Nested security groups, sounds great, exactly what you need to organise you security rules. However doesn't appear to work as you would expect, as the grouping concept work in other software products.
So far I don't fully understand how it is supposed to work and not found that key piece of documentation either. What I do understand at present is that rules within nested security groups (that are not applied to any EC2 instances) do not apply to an EC2 instance that has the parent group applied.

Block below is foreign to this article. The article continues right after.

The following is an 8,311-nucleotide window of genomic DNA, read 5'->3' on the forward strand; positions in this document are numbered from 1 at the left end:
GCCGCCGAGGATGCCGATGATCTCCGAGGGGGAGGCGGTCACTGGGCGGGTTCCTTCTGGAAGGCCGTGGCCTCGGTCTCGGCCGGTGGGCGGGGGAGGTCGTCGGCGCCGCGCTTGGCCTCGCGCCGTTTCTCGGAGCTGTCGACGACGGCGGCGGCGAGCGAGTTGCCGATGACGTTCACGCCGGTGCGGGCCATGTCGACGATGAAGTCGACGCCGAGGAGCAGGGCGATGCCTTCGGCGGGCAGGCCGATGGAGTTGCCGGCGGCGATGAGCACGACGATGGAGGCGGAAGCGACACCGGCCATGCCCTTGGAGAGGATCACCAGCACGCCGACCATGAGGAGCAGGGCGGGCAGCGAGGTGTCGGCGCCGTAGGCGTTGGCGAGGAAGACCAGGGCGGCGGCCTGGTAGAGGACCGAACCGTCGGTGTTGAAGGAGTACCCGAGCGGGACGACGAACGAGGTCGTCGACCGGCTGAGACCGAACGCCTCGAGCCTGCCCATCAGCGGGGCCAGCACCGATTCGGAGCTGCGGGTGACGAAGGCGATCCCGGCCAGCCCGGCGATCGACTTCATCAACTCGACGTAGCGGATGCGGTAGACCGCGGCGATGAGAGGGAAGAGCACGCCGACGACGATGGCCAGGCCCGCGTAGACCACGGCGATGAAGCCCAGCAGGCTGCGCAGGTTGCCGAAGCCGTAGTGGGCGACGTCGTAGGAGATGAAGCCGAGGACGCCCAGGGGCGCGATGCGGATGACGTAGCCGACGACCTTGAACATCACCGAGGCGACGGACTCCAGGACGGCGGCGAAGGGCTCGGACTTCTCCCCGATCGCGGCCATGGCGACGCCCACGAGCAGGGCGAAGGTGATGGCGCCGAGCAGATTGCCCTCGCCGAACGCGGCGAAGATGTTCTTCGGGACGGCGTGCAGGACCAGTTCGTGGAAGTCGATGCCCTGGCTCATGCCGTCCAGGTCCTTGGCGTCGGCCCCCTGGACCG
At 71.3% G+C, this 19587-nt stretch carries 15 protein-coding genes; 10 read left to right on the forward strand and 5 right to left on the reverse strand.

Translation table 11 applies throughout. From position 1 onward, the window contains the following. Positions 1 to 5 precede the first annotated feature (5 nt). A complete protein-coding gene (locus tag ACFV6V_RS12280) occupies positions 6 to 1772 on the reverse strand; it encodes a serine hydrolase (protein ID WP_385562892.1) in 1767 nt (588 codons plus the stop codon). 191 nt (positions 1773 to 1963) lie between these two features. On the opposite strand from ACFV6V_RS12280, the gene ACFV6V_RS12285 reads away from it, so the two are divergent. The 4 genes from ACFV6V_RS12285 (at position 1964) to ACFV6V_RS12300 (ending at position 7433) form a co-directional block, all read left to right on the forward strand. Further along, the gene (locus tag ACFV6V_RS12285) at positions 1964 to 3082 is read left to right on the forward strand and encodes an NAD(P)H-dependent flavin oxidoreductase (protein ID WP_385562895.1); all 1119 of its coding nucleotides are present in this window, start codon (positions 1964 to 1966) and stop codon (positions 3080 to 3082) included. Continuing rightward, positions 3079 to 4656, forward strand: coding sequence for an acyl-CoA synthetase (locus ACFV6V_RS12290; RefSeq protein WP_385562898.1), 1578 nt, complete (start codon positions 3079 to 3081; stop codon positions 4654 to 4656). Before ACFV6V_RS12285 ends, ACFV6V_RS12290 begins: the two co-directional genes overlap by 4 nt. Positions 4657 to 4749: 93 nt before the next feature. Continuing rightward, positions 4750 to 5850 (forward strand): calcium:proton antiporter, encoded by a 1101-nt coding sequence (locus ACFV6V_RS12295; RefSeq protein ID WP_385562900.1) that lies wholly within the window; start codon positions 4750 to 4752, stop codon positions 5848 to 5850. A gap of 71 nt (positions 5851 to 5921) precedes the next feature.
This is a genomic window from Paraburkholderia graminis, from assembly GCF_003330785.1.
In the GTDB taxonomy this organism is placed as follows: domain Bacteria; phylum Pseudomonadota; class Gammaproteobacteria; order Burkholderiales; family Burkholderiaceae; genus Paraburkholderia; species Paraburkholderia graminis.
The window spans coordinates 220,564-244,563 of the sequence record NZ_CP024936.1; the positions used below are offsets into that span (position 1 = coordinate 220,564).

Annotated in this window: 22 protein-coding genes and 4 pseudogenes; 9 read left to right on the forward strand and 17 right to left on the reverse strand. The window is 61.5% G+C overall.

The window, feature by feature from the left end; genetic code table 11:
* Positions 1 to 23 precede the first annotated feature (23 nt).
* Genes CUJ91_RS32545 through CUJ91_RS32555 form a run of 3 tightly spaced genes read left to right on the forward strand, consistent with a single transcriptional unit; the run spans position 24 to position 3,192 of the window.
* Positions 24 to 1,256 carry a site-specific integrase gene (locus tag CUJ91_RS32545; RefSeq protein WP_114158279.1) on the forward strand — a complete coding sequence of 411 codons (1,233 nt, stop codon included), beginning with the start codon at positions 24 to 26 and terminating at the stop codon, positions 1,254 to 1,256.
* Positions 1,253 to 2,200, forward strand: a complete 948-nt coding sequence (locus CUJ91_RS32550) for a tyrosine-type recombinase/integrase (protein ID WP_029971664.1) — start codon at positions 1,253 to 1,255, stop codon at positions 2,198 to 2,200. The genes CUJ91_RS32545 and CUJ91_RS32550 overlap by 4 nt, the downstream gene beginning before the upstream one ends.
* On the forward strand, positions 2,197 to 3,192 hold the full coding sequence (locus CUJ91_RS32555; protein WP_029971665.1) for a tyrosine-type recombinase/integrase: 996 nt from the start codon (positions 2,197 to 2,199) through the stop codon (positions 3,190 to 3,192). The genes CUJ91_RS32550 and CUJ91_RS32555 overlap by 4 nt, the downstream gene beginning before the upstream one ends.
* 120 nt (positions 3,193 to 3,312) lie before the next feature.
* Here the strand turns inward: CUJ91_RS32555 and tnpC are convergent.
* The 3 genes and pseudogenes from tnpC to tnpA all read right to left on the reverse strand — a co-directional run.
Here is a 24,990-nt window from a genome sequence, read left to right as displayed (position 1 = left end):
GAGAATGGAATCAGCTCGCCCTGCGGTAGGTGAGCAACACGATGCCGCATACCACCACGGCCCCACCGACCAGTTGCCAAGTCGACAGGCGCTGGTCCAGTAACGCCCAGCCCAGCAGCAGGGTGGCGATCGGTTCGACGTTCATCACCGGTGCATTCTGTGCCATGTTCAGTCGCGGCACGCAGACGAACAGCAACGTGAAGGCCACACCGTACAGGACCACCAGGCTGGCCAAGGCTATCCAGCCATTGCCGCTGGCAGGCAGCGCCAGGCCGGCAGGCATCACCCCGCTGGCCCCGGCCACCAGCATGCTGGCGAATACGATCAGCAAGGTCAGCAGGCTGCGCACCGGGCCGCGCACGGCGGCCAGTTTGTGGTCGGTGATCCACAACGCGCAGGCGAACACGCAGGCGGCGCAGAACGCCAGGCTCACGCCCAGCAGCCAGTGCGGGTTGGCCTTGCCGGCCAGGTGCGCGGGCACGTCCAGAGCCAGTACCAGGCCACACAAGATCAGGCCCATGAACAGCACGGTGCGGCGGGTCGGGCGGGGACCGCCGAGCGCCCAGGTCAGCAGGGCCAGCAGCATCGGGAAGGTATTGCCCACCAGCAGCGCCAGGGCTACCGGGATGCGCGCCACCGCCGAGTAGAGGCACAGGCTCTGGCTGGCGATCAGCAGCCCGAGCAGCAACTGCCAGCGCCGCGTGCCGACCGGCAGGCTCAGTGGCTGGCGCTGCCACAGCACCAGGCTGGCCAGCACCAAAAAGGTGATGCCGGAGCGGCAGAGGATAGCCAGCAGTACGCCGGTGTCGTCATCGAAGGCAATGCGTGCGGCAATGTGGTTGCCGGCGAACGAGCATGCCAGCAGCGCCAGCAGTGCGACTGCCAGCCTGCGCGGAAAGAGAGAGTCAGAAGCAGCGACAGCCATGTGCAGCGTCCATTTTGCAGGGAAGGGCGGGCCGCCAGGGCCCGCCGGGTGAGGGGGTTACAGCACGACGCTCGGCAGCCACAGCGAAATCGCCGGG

For example if I had a security group called 'sec-group-A' which contains 'sec-group-B' and 'sec-group-B' has one rule that allowed RDP from 0.0.0.0/0. Now apply 'sec-group-A' to an EC2 instance (a windows instance), you will not be able to connect using RDP. If you add the RDP allow rule directly to 'sec-group-A' it will.
So what is the point of grouping - obviously there is a usage? When used within another group they are treated as tags which identify other EC2 instances (?)